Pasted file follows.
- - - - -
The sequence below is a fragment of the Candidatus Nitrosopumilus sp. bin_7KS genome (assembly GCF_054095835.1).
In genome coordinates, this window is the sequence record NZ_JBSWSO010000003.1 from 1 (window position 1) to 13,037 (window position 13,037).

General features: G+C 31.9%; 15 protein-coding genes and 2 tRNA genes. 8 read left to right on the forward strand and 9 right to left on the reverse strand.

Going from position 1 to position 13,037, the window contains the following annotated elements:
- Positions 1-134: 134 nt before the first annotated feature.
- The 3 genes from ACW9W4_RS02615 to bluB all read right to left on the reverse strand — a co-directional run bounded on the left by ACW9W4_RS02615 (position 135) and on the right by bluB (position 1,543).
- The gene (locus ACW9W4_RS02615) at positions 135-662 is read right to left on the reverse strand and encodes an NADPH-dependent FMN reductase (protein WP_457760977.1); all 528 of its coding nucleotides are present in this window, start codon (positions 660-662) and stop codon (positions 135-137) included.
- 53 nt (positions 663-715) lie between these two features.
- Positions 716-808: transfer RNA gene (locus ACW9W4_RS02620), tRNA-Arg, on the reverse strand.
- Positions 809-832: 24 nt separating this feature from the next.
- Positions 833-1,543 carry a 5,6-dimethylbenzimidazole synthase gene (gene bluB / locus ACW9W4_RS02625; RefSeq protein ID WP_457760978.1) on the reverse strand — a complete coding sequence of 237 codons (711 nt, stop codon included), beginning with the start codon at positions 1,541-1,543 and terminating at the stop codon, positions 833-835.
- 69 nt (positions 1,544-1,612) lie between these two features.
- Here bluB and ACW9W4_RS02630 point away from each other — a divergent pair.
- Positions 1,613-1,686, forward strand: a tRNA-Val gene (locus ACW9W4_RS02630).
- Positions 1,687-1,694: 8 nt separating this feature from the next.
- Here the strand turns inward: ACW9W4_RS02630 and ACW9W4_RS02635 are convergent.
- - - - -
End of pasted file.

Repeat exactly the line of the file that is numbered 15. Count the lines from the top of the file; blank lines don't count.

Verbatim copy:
- Positions 1,687-1,694: 8 nt separating this feature from the next.